[Darksky] Re: [Ida] White LED

Jan Hollan Fri Nov 9 12:19:34 CET 2007

(was Re: [Ida] lighting engineers meeting in Germany)

(sorry, the letter became long at last... I will post it to the
open-access list http://amper.ped.muni.cz/darksky as well to make it
readable without passwords etc. any time)

> > The aspect of the heat and led's is a known problem. I know some
> > researchers working on to solve that. You can have further leds in all
> > color so there is no reason to use not yellow LEDs in stead in my
> > opinion, but the trend is currently more and more white lighting.

This is the trend of the business whose aim is to change night into day.
There are heavy-weight arguments why this aim is a menace to the world, a
menace which is to be averted from it.

Faint yellowish (or even orange) light, akin to oil lamp or candle-flame
colour, is what people really like for evening -- in any case where then
can choose for themselves.

> Is any research being done to construct or use LED's that have similar
> spectra to high pressure sodium lamps? That is, are predominantly
> orange but have blue and green components to appear to illuminate in
> white light.
> That would allow 'white' lights to be constructed that would have a
> limited effect on insects and human melatonin production.

LEDs are usually used in groups, so there is no need to have a single LED
with an optimum spectrum. Pure yellow (or amber) for late night, dimmed
deep below the early evening values (5x or even 10x, regardless of the
current stupid standards), are the solution. When dimmed, the problem of
heating the semiconductor ceases, and the LED lifetime becomes almost
endless. LEDs can be dimmed down to 0.1 % of their nominal output easily.

For an early evening, when perhaps more colour recognition might be wished
for places where people like to appreciate each other's evening robes,
it's easy to switch on white LEDs in addition to the amber ones. Remember
the Chris's LPS pages (as accessible from
         Christian B. Luginbuhl's Homepage
         URL: http://www.nofs.navy.mil/about_NOFS/staff/cbl/ )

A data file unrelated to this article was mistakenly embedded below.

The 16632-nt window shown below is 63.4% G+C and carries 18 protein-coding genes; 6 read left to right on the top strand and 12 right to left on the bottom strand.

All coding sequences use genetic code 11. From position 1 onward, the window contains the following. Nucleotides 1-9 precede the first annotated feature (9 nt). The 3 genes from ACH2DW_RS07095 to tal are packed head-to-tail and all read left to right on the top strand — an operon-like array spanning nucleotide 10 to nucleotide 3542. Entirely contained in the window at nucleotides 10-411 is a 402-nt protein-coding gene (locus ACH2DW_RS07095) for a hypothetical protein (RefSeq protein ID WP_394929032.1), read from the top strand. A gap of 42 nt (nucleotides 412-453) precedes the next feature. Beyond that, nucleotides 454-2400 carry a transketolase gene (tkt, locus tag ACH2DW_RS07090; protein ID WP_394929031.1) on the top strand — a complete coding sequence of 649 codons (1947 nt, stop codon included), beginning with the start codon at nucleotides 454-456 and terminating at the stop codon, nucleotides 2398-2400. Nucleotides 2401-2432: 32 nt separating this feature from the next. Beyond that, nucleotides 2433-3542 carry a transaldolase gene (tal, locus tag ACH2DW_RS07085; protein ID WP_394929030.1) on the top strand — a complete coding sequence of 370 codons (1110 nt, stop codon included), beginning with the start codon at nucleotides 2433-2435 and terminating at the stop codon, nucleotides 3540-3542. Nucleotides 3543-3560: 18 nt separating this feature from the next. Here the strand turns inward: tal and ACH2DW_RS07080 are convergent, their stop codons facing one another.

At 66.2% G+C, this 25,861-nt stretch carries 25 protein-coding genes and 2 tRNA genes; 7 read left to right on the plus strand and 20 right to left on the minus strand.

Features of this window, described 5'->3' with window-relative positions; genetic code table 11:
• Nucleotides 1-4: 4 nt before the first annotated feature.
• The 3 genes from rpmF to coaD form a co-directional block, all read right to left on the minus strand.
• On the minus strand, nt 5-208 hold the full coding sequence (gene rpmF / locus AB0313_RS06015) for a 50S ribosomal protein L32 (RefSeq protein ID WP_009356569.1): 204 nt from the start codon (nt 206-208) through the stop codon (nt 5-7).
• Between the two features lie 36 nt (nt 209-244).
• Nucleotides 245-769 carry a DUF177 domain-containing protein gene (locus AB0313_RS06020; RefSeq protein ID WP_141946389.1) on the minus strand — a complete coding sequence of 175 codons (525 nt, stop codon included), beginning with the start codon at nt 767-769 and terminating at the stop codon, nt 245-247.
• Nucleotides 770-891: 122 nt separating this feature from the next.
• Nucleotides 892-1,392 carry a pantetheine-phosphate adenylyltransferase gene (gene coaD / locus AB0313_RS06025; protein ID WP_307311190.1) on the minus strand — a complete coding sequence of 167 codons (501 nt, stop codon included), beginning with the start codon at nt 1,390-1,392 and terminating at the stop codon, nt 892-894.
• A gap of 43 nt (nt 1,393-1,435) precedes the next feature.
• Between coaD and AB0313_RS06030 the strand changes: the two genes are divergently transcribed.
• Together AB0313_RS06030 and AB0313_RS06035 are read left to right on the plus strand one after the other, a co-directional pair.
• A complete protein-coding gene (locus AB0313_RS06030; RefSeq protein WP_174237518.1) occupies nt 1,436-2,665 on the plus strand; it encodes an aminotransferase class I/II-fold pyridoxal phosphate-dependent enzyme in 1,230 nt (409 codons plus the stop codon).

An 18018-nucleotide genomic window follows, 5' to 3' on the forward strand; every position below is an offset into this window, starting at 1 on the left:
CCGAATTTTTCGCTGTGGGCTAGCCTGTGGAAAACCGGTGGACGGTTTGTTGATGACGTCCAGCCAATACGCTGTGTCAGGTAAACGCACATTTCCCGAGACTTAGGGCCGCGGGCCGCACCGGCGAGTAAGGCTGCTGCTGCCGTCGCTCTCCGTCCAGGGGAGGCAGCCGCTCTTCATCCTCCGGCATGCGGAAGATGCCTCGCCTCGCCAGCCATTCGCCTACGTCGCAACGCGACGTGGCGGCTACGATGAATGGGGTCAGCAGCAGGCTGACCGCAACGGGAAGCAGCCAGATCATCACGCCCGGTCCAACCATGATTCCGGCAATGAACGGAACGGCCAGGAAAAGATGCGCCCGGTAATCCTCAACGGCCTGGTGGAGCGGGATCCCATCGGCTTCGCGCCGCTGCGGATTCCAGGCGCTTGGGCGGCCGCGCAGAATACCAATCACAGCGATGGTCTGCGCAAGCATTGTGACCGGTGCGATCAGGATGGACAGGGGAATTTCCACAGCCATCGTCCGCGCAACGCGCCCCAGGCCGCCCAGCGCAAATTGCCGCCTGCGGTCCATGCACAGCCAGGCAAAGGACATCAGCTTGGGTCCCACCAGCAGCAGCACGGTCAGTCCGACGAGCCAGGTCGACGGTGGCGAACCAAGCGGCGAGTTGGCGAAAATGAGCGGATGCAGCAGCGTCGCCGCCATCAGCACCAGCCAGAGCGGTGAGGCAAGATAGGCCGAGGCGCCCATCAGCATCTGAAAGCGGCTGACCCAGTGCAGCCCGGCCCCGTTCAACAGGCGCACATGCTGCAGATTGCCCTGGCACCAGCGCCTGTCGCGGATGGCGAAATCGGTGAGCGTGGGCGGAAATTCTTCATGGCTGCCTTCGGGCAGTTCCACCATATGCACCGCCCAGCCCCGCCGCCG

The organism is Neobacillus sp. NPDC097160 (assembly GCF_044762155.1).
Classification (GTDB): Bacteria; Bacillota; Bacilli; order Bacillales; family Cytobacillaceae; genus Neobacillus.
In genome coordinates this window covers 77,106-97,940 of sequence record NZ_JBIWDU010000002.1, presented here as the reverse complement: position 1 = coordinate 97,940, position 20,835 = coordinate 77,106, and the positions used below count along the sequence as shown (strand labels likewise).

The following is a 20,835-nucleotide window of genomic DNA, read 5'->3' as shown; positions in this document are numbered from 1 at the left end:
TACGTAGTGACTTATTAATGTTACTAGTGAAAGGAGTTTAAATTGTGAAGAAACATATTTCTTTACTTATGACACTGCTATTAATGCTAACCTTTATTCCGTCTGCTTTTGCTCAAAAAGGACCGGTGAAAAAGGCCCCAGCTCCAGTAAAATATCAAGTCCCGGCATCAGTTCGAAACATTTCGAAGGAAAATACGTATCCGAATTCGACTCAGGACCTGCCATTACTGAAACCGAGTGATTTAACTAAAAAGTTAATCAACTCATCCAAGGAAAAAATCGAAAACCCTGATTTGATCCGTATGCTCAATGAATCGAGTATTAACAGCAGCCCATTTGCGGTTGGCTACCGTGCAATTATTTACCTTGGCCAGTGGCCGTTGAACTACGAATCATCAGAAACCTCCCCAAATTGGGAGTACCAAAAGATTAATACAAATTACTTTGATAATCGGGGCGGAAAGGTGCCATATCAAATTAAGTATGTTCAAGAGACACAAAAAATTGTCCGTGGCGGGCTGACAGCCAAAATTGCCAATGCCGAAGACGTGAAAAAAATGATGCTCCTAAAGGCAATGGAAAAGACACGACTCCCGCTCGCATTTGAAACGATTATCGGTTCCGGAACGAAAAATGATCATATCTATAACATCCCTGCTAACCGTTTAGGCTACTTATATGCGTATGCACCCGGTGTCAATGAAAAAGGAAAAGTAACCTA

I see no near future of LEDs to achieve 1 cd/m2 road luminances (which are
a stupid recommendation anyway, it would be much more reasonable to have
strict and often verified legal limits to car headlamps luminance and
luminous intensity, as visible by drivers and pedestrians from the
opposite direction; even dimming the red back lights from day values to
night ones (10x perhaps, without fog) would help, and of course, imposing
lower speed limits for non-daytime -- these would reduce CO2 emissions and
noise too).

However, for 0.6 lx to 2 lx illuminance of narrow paths LEDs should be the
best choice already.

It needs another approach, however, than HID. Relative spacing
(distance/height) of LED luminaires should be perhaps 3 at most, so that
directly visible light from them goes steep down enough (glare is not so
painful then). The tiny luminaires might be attached to a strip hung over
the street (remember cables over most downtown Vienna streets) rather than
to individual poles, then the additional luminaires bring little
additional cost and no additional obstacles to pedestrians and cyclists.
The strip might become a copper sheet around luminaires, to conduct heat
well away from LEDs.

Andrej is true that it's maybe upon us to make first tiny and light
luminaires of such type... The problem is, that rather probably, special
lenses might be needed for that, not just the common Luxeon ones making a
cone with some width. It should be possible to achieve almost any light
distribution with a properly squeezed or otherwise deformed cone lens of a
similar type like the Luxeon one. If the lens would be very sophisticated,
it might even reduce the luminance of the luminaire, so that it would be
not so terribly glaring from the proximity (reduce the luminance: magnify
the space angle from which the needed luminous flux comes).

LEDs with precious optics are a solution to get below 0.1 lx window
illuminance even for the ground floor, close to the lit pavement (it's
really possible to achieve almost no direct light to the windows, even if
perhaps allowing some light to the adjacent facade...) -- Wim is true that
it's an almost impossible task with discharge lights close to the wall.

White light late at night, this is something to be tolerated when the
ground illuminance does not exceed winter full moon levels (0.2 lx).

For road lighting, LPS over centre of the road is still the best solution.
White light is a nonsense: in the worst weather (falling snow) it enhances
eye (and brain) fatigue, as the eye peripheral vision inevitably notices
movement on the sides. This has been found as (the only, as far as I know)
explanation for a well-known preference of yellow light by drivers under
snowfall and fog (I could dig out the reference somehow, if needed). The
other reason concerns old drivers:  spectrally pure yellow light disperses
less in their eyes, so that the contrast is much better than with white
light. The whole science behind road lighting is to change, to be made
primarily for drivers over 70 or 80 (or even 90, nothing uncommon within
20 years) rather than for young eyes as up to now. Young eyes need no
stationary road lighting... and tolerate almost any glare.

 jenik (with no-more-young eyes, as >50).

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